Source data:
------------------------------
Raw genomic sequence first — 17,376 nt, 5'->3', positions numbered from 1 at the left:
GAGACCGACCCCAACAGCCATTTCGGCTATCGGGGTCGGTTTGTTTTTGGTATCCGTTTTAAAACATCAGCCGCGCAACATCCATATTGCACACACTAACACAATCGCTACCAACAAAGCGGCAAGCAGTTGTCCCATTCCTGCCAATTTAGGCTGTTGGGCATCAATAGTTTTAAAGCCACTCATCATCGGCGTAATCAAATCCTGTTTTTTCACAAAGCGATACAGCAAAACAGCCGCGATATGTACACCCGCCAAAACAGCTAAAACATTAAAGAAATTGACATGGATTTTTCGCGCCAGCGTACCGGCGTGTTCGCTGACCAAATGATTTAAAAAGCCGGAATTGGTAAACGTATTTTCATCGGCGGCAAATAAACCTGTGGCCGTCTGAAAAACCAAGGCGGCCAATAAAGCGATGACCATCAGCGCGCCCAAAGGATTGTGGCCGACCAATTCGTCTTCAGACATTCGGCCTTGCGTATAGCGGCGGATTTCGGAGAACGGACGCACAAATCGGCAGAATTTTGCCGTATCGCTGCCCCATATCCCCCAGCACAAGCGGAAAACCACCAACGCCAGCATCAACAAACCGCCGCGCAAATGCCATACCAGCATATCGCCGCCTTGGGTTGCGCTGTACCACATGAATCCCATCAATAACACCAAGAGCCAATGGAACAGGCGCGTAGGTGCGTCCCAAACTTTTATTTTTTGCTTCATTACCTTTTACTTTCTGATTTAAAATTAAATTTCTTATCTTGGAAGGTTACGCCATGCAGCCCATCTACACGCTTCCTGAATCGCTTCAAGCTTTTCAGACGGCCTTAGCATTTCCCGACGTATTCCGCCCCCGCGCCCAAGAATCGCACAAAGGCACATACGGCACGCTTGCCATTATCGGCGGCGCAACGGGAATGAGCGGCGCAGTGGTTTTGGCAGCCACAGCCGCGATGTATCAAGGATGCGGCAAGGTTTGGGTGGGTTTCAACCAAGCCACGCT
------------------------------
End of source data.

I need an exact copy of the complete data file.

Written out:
Raw genomic sequence first — 17,376 nt, 5'->3', positions numbered from 1 at the left:
GAGACCGACCCCAACAGCCATTTCGGCTATCGGGGTCGGTTTGTTTTTGGTATCCGTTTTAAAACATCAGCCGCGCAACATCCATATTGCACACACTAACACAATCGCTACCAACAAAGCGGCAAGCAGTTGTCCCATTCCTGCCAATTTAGGCTGTTGGGCATCAATAGTTTTAAAGCCACTCATCATCGGCGTAATCAAATCCTGTTTTTTCACAAAGCGATACAGCAAAACAGCCGCGATATGTACACCCGCCAAAACAGCTAAAACATTAAAGAAATTGACATGGATTTTTCGCGCCAGCGTACCGGCGTGTTCGCTGACCAAATGATTTAAAAAGCCGGAATTGGTAAACGTATTTTCATCGGCGGCAAATAAACCTGTGGCCGTCTGAAAAACCAAGGCGGCCAATAAAGCGATGACCATCAGCGCGCCCAAAGGATTGTGGCCGACCAATTCGTCTTCAGACATTCGGCCTTGCGTATAGCGGCGGATTTCGGAGAACGGACGCACAAATCGGCAGAATTTTGCCGTATCGCTGCCCCATATCCCCCAGCACAAGCGGAAAACCACCAACGCCAGCATCAACAAACCGCCGCGCAAATGCCATACCAGCATATCGCCGCCTTGGGTTGCGCTGTACCACATGAATCCCATCAATAACACCAAGAGCCAATGGAACAGGCGCGTAGGTGCGTCCCAAACTTTTATTTTTTGCTTCATTACCTTTTACTTTCTGATTTAAAATTAAATTTCTTATCTTGGAAGGTTACGCCATGCAGCCCATCTACACGCTTCCTGAATCGCTTCAAGCTTTTCAGACGGCCTTAGCATTTCCCGACGTATTCCGCCCCCGCGCCCAAGAATCGCACAAAGGCACATACGGCACGCTTGCCATTATCGGCGGCGCAACGGGAATGAGCGGCGCAGTGGTTTTGGCAGCCACAGCCGCGATGTATCAAGGATGCGGCAAGGTTTGGGTGGGTTTCAACCAAGCCACGCT